PQA - Measuing the personal qualities and abilities of aspiring health professionals

Presentations at 8th Australasian Conference on Personality & Individual Differences.

University of Sydney

25 – 28 November 2009

Dr. Don Munro, Dr. Miles Bore, & Dr. David Powis

University of Newcastle

(Presenting: Thursday, 9:30-10:30, Stream B)

Validating the 'Steady, Sane and Nice' model with medical students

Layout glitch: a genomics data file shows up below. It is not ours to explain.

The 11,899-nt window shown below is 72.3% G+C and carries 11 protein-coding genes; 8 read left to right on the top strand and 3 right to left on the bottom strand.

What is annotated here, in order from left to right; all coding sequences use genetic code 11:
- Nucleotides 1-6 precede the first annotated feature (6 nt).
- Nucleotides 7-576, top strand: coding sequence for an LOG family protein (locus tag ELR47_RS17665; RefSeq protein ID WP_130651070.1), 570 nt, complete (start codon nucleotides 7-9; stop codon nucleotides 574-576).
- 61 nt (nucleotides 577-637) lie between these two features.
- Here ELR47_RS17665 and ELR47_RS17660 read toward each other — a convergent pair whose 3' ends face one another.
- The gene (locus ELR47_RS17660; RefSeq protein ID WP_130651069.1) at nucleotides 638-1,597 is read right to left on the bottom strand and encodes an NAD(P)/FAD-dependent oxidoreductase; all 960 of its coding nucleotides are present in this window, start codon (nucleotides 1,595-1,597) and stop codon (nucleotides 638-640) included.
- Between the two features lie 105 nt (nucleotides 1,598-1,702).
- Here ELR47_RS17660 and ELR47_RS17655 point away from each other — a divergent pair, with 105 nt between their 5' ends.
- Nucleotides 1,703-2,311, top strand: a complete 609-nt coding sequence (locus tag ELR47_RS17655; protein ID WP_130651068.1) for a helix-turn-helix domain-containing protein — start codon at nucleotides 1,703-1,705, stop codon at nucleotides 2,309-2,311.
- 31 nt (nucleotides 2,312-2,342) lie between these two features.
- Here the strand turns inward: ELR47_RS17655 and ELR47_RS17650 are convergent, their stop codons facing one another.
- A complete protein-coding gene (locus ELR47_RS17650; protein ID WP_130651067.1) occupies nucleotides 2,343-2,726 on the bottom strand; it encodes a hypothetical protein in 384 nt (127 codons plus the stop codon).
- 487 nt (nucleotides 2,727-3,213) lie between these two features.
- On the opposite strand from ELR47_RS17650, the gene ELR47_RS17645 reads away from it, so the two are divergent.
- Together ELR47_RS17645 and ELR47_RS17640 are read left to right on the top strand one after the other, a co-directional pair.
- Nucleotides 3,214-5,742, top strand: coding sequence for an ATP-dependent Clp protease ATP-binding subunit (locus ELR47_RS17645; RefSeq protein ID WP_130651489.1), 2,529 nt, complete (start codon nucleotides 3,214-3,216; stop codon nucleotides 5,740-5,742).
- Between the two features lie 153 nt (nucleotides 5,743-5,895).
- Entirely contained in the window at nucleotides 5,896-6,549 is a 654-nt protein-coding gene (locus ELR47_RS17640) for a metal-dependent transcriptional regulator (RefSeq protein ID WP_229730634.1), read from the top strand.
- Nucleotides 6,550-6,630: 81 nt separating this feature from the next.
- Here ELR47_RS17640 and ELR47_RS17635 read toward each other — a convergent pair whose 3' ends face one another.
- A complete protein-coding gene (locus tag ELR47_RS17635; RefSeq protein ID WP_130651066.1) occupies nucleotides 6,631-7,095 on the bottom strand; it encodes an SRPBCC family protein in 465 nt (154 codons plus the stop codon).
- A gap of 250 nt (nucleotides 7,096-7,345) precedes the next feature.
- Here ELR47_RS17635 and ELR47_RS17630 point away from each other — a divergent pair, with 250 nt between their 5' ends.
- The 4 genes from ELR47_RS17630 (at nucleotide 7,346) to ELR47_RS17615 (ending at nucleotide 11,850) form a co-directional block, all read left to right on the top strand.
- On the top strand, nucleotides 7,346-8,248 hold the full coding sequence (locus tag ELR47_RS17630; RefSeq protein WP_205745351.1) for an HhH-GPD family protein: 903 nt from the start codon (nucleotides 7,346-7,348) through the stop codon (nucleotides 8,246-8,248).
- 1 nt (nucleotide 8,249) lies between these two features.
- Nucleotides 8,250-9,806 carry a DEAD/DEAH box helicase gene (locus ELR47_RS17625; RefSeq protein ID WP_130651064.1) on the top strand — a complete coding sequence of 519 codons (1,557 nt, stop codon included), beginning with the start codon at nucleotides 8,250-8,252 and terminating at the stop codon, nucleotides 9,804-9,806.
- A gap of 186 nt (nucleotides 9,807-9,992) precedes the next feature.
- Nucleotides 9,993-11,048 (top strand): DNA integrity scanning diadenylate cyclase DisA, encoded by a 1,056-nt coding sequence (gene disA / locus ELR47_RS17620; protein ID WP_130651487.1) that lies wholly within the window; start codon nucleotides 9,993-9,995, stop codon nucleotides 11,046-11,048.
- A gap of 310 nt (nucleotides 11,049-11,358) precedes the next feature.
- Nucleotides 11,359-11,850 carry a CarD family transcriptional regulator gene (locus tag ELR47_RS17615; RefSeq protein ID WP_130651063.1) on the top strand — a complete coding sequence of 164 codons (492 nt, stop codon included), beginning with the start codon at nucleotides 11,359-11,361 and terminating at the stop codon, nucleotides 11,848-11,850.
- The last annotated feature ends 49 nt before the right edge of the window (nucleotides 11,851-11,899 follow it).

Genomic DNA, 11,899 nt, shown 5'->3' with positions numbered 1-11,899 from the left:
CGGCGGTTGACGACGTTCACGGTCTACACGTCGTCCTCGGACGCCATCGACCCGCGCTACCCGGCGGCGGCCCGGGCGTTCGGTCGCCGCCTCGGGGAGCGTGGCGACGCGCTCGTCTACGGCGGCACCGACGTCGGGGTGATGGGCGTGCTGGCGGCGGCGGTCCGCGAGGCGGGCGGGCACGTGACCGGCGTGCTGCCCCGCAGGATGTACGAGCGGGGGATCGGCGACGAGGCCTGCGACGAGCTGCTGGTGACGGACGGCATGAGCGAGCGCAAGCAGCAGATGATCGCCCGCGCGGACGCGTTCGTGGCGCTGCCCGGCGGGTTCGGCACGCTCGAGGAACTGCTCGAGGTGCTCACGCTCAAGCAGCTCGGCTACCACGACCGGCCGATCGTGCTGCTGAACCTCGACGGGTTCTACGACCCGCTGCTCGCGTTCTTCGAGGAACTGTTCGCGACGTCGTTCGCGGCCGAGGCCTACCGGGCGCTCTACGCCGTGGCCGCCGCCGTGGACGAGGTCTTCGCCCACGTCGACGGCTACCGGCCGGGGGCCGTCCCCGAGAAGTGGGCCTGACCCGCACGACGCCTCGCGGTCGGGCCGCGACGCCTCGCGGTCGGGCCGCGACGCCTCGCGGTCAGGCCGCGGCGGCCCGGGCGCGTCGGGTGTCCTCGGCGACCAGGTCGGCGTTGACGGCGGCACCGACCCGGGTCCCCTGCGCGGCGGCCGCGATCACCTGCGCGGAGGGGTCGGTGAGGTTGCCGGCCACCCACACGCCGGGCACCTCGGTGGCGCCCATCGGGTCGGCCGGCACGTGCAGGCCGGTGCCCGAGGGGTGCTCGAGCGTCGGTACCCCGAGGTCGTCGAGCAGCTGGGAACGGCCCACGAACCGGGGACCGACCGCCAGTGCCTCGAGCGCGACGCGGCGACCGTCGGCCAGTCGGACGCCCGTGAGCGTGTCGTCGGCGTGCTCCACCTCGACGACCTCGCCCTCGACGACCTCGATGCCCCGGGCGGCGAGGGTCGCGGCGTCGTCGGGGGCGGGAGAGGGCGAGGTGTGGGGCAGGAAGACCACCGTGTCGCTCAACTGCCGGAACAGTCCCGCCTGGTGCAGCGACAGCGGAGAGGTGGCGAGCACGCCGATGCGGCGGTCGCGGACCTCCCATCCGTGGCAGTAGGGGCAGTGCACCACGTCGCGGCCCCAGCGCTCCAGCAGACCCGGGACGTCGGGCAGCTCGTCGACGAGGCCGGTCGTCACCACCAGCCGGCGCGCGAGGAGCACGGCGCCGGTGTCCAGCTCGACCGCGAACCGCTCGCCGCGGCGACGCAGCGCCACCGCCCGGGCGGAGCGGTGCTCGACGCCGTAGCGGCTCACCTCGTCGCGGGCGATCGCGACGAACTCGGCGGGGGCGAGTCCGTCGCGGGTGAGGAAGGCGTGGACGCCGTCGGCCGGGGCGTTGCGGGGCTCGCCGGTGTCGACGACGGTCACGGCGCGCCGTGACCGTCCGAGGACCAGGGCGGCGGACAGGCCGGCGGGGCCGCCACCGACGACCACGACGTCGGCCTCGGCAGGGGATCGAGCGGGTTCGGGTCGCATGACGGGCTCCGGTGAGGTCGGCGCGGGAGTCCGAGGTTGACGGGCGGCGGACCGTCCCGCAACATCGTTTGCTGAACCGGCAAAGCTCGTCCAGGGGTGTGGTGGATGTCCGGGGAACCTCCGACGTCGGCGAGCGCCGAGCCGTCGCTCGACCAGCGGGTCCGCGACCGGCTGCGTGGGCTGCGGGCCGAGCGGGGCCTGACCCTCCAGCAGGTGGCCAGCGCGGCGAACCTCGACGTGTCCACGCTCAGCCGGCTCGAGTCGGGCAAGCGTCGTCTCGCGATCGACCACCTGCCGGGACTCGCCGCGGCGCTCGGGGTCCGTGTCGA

At ACPID 2007 we presented a model of important predictors of successful medical student performance, based on several years of work in the field (Munro, Bore & Powis, 2008, in Boag, Personality Down Under). Three predictors were identified, formally identified as conscientiousness, psychological resilience and involvement ('steady, sane and nice'). Predictive validity evidence for non-cognitive tests has been difficult to obtain for medical students and doctors, largely because medical schools do not routinely collect suitable criterion data, but rely largely on academic exams and pass/fail assessments of clinical competence. We report here initial findings from a project run by a collaborating researcher who has collected data from a range of personality and ability tests (including PQA tests) and also academic examination results, professional evaluations and PBL tutor assessments for a cohort of medical students over two years. Though strong relationships between test results and medical school performance are difficult to find, the pattern suggests that various components of the ability and personality profiles may predict academic examinations, clinical performance and classroom behaviours. The methodological difficulties interpreting the complex relationships will be discussed.